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The world is preparing for the first ever Pirate-led government with Icelandic citizens heading to the ballot box this Sunday.
The Pirate Party, which did not exist four years ago, leads the way with 22.6 percent of the vote, according to an opinion poll conducted by the Social Science Research Institute of the University of Iceland.
"It's pretty amazing really," Sunna Aevarsdóttir, a Pirate Party candidate in Iceland's largest district, told CNBC in a phone interview.
"To be on the verge of being elected is … exhausting, in a good way of course," she added.
The population of the small volcanic island in the North Atlantic Ocean is roughly 323,000 – similar to that of Pittsburgh in the U.S. state of Pennsylvania. The Pirates are a radical alternative to traditional political parties and, unusually, are predominantly based online. Many of its policies are gauged by polls it conducts on its website and the party's popularity with the younger generation in Iceland has soared as a result.
According to analysts, the Pirates are in contention to either win or finish a close second to the Independence Party, one of two currently governing in Iceland. Nonetheless, it looks likely that the three seats the Pirates hold in Iceland's 63 member parliament, is set to increase to around 20. A coalition of different governing parties is expected, regardless of who wins the vote outright.
Aevarsdóttir believes the party is profiting from a "perfect storm".
"You know, only 17 percent of people (in Iceland) trust our parliament. It has just been one scandal after another, at least in the past the government used to hide the fact it was blatantly corrupt."
She added, "the current government has three separate ministers indicted in the Panama Papers, it had a prime minister who still has not officially apologized or told the truth about offshore money and a finance minister whom has mishandled his taxes."
Bjarni Benediktsson, the current minister of finance and economic affairs, dismissed the allegation that he has mishandled his taxes when contacted by CNBC.
The election is as a consequence of the resignation of Iceland's most recent prime minister, Sigmundur Davið Gunnlaugsson, who was famously the first high-profile casualty of the Panama Papers investigations earlier this year. His wife was revealed to have had millions of U.S. dollars stored in an offshore account.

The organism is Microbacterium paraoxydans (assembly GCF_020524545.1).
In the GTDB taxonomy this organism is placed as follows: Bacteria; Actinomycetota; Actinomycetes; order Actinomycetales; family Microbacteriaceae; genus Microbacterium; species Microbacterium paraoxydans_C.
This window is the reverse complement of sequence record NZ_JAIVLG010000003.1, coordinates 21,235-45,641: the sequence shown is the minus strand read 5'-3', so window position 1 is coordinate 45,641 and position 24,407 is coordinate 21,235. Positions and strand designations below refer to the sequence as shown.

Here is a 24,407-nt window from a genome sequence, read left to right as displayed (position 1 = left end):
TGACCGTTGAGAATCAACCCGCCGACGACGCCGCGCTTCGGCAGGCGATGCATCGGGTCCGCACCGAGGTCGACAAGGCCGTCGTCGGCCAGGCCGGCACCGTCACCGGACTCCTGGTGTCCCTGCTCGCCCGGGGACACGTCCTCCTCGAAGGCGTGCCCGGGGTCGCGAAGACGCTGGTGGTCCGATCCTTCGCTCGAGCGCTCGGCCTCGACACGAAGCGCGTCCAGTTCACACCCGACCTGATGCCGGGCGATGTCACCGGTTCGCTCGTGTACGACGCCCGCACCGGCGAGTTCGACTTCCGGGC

The former prime minister's press office told CNBC back in April, "they have never sought to hide these assets from Icelandic tax authorities ... No Parliamentary rules on disclosure have been broken."
The Pirates seem to be benefiting from harbored anger stemming from the global financial crisis in 2008 which rocked the Land of Vikings almost to the point of collapse. Only thanks to an international bailout totaling around $4.6 billion was the economy able to show signs of recovery.
Citizens of Iceland took to the streets to protest, bankers were sent to prison and the electorate's trust in the political mainstream plummeted.
Bjarni Benediktsson, as well as being the minister of finance and economic affairs, is the chairman of the Independence Party and confidently stated to CNBC that his party will be victorious come Sunday.
"I believe we will beat them (the Pirates), they are more of a movement than a political party. But, it is true; they have shown remarkable support especially with the young voters."
Benediktsson cited one particular reason as to why his party is on track to be elected – the economy.
"We are stable. The economy in Iceland is extremely strong at the moment. We are enjoying the longest economic growth period in recent history. Unemployment is almost non-existent. Debt is falling rapidly and inflation is at 1 percent. There is no need for a U-turn."
Baldvin Bergsson, a political scientist at the University of Iceland, issued a word of warning to those making predictions as he told CNBC in a phone interview: "It is a unique election. It has never been like this before so there is no point making predictions."
"People that do will likely have to eat their hats," he added.
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